4. Take the time to capture things with your camera that your eyes may pass over. Ever walked by something and appreciated it so much later than you did at that first moment? Yup, me too. How about this one… ever seen someone else post a photo and you go “Where in the WALT DISNEY WORLD is that?!” Yup, samsies. Now, I don’t take these things for granted. I grab photos of things I may not even appreciate until I’m home. Sometimes, I shoot something and seeing the photo on my camera makes me appreciate the subject so much more because I changed the perspective to take the photo. Don’t take things for granted when it comes to photos. The shot of Cinderella Castle is, of course, incredible, but don’t discount the small details as you walk by them. Just like Walt Disney World itself, photographing it is all about the details. How many times have you walked by the sign for The Hollywood Tower Hotel? Ever really taken in the details and enjoyed the piece it plays in the story of the attraction? Its stunning gothic design and cracked facade give you a hint to what you are about to undertake. It is a most perfect sign for the attraction it represents and a photo I missed many times until I took this lesson to heart.
5. Flash is SUPER unfriendly in general but especially in the parks. You know whats not unfriendly? Your cell phone flashlight. Unlike the sudden, bright light of a camera flash, the constant soft glow from your flashlight gives continuous light and doesn’t give you a dark background or flash wash-out. This really comes in handy when you are trying to get photos in front of the castle or of an attraction at night. Flash is so harsh and unforgiving, but given control of the flashlight, you or a friend can add the light where and how you want. You may look a little awkward, but when the photos turn out clean and well-lit, it won’t matter. Don’t go buying expensive equipment; I never have. Any night portrait on my page is shot this way – the cat’s out of the bag.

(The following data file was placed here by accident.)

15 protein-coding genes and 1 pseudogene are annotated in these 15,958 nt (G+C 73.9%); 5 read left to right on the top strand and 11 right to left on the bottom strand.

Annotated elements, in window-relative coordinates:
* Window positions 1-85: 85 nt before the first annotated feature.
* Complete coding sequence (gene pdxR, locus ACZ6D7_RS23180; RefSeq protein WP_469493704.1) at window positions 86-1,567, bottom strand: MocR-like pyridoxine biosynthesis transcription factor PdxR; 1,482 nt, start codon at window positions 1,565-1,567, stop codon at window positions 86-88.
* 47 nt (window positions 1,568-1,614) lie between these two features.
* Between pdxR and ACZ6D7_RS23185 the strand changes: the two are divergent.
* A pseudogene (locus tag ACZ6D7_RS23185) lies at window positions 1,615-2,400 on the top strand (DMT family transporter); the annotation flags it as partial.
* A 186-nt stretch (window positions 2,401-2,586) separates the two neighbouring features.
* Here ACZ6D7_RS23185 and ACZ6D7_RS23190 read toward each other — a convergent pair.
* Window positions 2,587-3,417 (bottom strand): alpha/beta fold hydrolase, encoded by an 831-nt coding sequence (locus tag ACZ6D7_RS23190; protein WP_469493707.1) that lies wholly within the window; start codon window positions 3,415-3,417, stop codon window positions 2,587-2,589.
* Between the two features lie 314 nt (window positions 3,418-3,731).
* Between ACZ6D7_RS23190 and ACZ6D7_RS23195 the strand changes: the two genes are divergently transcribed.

6. We all knew this lesson was coming, but it’s certainly the most important. No matter which photographer friend of mine I have learned from, they all stand by the same “golden rule” of photography: photograph what represents you and how you want the moment captured. Feel free to take my lessons here and grow, but never forget to let the photos you take represent the art you want to create. Some of the photos I am most proud of may not be the ones with the most “likes” but they perfectly captured, in a millisecond, what I wanted to accomplish. This photo is the perfect example, I wanted to catch this character’s eye so badly through the mask. I wanted this exact shot of them looking at me through the mask, and I knew I would have to be quick and lucky. I got the photo I wanted, and to this day it is a photo I love because I accomplished what I wanted to do. Never forget who your love for photography is for. Don’t forget the reason that camera is in your hand, to begin with – to capture memories and share your art.
I truly hope you found these tips helpful as I start to bring some more photography posts to our blog. If you have any questions, feel free to ask in the comments below. I would love to answer your questions in a future post or on the podcast.